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Reshuffle 1) Ministers disrupt May’s plans by refusing to move jobs

‘Theresa May’s New Year reshuffle unravelled last night, denting her hopes of putting the disasters of 2017 behind her. She had hoped to use a shake-up of her leadership team to stamp her authority on government. But the plans were torpedoed when senior ministers refused to move. Health Secretary Jeremy Hunt warned Mrs May he would rather quit than accept a move to the business department – forcing her to back down. And, following talks lasting more than two hours, the Prime Minister was forced to sack Justine Greening when she refused to move from education to work and pensions. Whitehall sources said Mrs May had also ditched plans to axe her former leadership rival Andrea Leadsom as Commons Leader.’ – Daily Mail

  • CCHQ appointments are aimed at restoring Party membership and the campaign machine – The Sun
  • Farce as Grayling is accidentally named Party Chairman on Twitter – Daily Mail
  • Lidington will stand in at PMQs – The Times
  • Greening quits rather than be moved from Education – The Sun
  • Hunt accidentally Likes a tweet about her going… – The Sun
  • …while Davidson expresses her support for her – The Times

Opinion

Editorials

>Today:

>Yesterday:

Reshuffle 2) Brokenshire resigns for health reasons

‘He will be replaced in his role by Karen Bradley, the former Secretary of State for Culture, Media and Sport, but he will stay on as an MP. He hopes to take several weeks out before getting right back to work. Mr Brokenshire told the Prime Minister that he has been undergoing a series of tests and needs an operation to remove a “small lesion”. The Prime Minister expressed her sympathies and praised him for his “long hours, hard effort and complete focus” with trying to deal with “vital” Northern Ireland issues over the past year.’ – The Sun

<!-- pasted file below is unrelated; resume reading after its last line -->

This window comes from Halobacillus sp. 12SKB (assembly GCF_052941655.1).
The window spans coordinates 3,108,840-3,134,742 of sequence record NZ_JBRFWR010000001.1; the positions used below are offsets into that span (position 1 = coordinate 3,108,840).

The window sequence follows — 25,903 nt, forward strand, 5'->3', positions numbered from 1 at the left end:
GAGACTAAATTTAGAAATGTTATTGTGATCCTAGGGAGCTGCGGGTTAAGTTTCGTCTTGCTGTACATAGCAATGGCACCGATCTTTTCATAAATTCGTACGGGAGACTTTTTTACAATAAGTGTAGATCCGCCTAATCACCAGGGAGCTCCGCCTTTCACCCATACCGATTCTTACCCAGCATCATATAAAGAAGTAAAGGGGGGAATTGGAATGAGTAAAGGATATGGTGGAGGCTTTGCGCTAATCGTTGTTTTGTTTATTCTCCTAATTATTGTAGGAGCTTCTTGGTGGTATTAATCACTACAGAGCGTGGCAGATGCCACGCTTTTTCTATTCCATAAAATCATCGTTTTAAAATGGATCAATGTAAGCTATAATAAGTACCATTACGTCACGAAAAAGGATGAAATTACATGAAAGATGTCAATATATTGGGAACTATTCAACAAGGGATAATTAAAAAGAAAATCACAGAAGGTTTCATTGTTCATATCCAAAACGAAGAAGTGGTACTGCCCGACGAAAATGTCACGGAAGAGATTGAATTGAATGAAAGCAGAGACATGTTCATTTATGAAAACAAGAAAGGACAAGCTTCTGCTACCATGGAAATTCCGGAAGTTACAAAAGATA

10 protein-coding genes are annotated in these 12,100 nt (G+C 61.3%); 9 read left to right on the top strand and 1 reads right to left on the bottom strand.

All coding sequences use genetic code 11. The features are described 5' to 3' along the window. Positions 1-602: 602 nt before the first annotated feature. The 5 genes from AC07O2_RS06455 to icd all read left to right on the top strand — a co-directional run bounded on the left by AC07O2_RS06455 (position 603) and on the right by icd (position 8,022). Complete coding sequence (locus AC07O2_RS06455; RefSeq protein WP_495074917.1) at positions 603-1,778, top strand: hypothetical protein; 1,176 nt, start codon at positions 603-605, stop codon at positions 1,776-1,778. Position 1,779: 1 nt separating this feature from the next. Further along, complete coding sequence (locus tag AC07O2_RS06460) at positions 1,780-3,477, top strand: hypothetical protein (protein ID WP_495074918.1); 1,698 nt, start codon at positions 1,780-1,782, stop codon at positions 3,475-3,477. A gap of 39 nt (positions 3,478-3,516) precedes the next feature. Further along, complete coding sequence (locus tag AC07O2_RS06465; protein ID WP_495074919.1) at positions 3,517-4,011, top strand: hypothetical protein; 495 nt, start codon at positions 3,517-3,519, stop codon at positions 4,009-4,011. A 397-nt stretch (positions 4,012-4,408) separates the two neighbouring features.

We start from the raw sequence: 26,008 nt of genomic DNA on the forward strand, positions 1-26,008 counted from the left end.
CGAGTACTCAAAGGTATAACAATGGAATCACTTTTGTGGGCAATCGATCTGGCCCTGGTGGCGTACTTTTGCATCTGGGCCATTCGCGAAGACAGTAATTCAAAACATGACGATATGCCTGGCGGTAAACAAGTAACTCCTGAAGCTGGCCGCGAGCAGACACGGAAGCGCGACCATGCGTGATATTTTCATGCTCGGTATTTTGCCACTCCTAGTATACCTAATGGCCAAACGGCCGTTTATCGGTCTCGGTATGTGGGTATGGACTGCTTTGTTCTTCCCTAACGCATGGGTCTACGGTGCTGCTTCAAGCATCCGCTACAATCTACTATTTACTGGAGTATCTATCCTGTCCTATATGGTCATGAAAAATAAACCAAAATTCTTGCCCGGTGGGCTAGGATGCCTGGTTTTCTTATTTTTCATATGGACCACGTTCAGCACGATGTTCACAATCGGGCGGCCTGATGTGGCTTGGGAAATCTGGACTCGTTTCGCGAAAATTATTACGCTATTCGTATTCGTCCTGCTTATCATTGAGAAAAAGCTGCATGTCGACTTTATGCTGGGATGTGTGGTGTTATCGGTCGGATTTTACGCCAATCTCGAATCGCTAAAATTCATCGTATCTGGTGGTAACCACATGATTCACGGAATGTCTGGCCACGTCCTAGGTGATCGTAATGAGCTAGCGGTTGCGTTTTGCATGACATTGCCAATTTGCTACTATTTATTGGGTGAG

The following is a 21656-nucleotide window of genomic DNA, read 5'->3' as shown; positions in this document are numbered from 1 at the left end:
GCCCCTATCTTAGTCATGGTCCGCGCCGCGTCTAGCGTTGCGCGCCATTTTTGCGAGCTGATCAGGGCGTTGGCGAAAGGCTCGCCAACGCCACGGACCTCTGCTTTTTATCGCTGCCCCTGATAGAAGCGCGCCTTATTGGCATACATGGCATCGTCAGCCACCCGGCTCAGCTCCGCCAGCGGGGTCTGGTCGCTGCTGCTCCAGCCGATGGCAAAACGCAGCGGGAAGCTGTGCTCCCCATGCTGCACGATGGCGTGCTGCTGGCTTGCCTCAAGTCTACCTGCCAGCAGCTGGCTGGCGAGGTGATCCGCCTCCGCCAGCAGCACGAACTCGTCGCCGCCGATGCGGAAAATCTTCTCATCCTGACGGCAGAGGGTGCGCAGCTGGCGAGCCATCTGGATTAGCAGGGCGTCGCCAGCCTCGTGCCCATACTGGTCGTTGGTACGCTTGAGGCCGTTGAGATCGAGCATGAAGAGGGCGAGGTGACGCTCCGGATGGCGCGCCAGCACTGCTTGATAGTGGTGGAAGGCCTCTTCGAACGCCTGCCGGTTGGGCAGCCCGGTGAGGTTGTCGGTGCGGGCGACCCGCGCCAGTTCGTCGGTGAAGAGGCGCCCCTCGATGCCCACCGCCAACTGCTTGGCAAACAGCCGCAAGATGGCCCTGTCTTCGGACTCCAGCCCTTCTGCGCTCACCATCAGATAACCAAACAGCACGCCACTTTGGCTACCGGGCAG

>Yesterday: MPsETC: Brokenshire’s exchange of letters with May, informing her that he must stand down to undergo and recover from surgery

Toby Young quits Office for Students role

‘The caricature drawn of me in the last seven days, particularly on social media, has been unrecognisable to anyone who knows me. I am a passionate supporter of inclusion and helping the most disadvantaged, as I hope my track record of setting up and supporting new schools demonstrates. But some of the things I said before I got involved in education, when I was a journalistic provocateur, were either ill-judged or just plain wrong – and I unreservedly apologise. I would like to thank the Prime Minister for standing by me, and drawing a distinction between my earlier life and my subsequent record in education.’ – Toby Young, The Spectator

  • The same quango hires an adviser with a dubious record on free speech – Daily Mail
  • How can the reputation of teaching be restored? – The Times Leader
  • GCSE computer science coursework scrapped due to cheating fears – Daily Mail
  • Furore over Lily Allen’s dismissive comments about Rochdale abuse victims – Daily Mail

Juncker’s blunt message for those who imagine ‘Bregret’ will keep us in the EU

‘Mr Juncker told a conference in Brussels: “Don’t believe those who say that it’s not going to happen and that people have realised their error in the UK. I don’t think that that’s going to be the case. Our British friends will be leaving us on the 30th of March 2019.” But Labour MP Ben Bradshaw accused him of being out of touch. He said: “He needs to get out more and not assume statements of UK Government ministers speak for Britain.”’ – The Sun

  • He rejected the prospect of EU cuts, instead insisting member states pay more – The Times
  • Corbyn reiterates that we must leave the Single Market – The Guardian
  • We need a special relationship – FT Leader